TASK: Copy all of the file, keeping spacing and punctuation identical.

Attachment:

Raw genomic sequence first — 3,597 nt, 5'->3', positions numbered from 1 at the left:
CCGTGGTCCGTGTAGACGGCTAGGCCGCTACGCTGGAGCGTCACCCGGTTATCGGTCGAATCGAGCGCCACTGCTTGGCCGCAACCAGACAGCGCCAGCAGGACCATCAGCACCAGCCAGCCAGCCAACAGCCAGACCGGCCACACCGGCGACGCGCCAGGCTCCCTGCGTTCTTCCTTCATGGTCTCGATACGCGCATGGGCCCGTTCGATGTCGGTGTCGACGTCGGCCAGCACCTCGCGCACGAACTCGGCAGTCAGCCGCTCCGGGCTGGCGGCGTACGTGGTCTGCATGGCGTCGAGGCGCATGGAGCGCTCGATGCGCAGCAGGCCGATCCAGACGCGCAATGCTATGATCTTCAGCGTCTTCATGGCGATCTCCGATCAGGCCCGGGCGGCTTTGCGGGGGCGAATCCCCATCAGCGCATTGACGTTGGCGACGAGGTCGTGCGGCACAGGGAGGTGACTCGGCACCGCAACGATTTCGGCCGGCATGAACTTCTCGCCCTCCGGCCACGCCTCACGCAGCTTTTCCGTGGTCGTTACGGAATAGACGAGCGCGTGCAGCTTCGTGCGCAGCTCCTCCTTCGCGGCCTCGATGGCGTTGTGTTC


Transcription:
Raw genomic sequence first — 3,597 nt, 5'->3', positions numbered from 1 at the left:
CCGTGGTCCGTGTAGACGGCTAGGCCGCTACGCTGGAGCGTCACCCGGTTATCGGTCGAATCGAGCGCCACTGCTTGGCCGCAACCAGACAGCGCCAGCAGGACCATCAGCACCAGCCAGCCAGCCAACAGCCAGACCGGCCACACCGGCGACGCGCCAGGCTCCCTGCGTTCTTCCTTCATGGTCTCGATACGCGCATGGGCCCGTTCGATGTCGGTGTCGACGTCGGCCAGCACCTCGCGCACGAACTCGGCAGTCAGCCGCTCCGGGCTGGCGGCGTACGTGGTCTGCATGGCGTCGAGGCGCATGGAGCGCTCGATGCGCAGCAGGCCGATCCAGACGCGCAATGCTATGATCTTCAGCGTCTTCATGGCGATCTCCGATCAGGCCCGGGCGGCTTTGCGGGGGCGAATCCCCATCAGCGCATTGACGTTGGCGACGAGGTCGTGCGGCACAGGGAGGTGACTCGGCACCGCAACGATTTCGGCCGGCATGAACTTCTCGCCCTCCGGCCACGCCTCACGCAGCTTTTCCGTGGTCGTTACGGAATAGACGAGCGCGTGCAGCTTCGTGCGCAGCTCCTCCTTCGCGGCCTCGATGGCGTTGTGTTC